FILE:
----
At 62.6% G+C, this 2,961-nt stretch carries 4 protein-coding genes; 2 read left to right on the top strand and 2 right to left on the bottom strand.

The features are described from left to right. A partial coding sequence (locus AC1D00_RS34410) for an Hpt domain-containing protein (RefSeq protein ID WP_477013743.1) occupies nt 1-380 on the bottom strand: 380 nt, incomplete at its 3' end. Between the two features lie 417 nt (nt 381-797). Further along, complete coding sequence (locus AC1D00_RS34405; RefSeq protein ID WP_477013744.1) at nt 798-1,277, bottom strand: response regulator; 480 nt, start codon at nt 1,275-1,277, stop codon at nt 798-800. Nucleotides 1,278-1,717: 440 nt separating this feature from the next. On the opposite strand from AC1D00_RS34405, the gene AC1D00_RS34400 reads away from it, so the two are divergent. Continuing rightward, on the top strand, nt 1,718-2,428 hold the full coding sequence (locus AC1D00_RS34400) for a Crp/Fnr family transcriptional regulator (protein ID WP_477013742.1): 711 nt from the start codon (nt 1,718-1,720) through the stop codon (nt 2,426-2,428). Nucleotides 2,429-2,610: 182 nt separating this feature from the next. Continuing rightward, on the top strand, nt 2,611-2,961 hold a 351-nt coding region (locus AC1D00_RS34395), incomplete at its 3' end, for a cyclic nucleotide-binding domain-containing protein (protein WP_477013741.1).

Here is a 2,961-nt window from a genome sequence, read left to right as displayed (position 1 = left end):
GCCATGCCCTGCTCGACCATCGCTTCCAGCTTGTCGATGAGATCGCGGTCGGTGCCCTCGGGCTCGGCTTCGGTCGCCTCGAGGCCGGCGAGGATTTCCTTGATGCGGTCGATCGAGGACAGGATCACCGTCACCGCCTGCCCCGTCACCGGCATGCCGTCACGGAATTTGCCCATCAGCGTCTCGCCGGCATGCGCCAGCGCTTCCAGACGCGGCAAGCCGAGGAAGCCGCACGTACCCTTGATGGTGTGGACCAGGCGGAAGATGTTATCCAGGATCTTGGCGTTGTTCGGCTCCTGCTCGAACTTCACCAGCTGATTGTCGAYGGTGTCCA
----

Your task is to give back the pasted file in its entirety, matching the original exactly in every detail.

At 62.6% G+C, this 2,961-nt stretch carries 4 protein-coding genes; 2 read left to right on the top strand and 2 right to left on the bottom strand.

The features are described from left to right. A partial coding sequence (locus AC1D00_RS34410) for an Hpt domain-containing protein (RefSeq protein ID WP_477013743.1) occupies nt 1-380 on the bottom strand: 380 nt, incomplete at its 3' end. Between the two features lie 417 nt (nt 381-797). Further along, complete coding sequence (locus AC1D00_RS34405; RefSeq protein ID WP_477013744.1) at nt 798-1,277, bottom strand: response regulator; 480 nt, start codon at nt 1,275-1,277, stop codon at nt 798-800. Nucleotides 1,278-1,717: 440 nt separating this feature from the next. On the opposite strand from AC1D00_RS34405, the gene AC1D00_RS34400 reads away from it, so the two are divergent. Continuing rightward, on the top strand, nt 1,718-2,428 hold the full coding sequence (locus AC1D00_RS34400) for a Crp/Fnr family transcriptional regulator (protein ID WP_477013742.1): 711 nt from the start codon (nt 1,718-1,720) through the stop codon (nt 2,426-2,428). Nucleotides 2,429-2,610: 182 nt separating this feature from the next. Continuing rightward, on the top strand, nt 2,611-2,961 hold a 351-nt coding region (locus AC1D00_RS34395), incomplete at its 3' end, for a cyclic nucleotide-binding domain-containing protein (protein WP_477013741.1).

Here is a 2,961-nt window from a genome sequence, read left to right as displayed (position 1 = left end):
GCCATGCCCTGCTCGACCATCGCTTCCAGCTTGTCGATGAGATCGCGGTCGGTGCCCTCGGGCTCGGCTTCGGTCGCCTCGAGGCCGGCGAGGATTTCCTTGATGCGGTCGATCGAGGACAGGATCACCGTCACCGCCTGCCCCGTCACCGGCATGCCGTCACGGAATTTGCCCATCAGCGTCTCGCCGGCATGCGCCAGCGCTTCCAGACGCGGCAAGCCGAGGAAGCCGCACGTACCCTTGATGGTGTGGACCAGGCGGAAGATGTTATCCAGGATCTTGGCGTTGTTCGGCTCCTGCTCGAACTTCACCAGCTGATTGTCGAYGGTGTCCA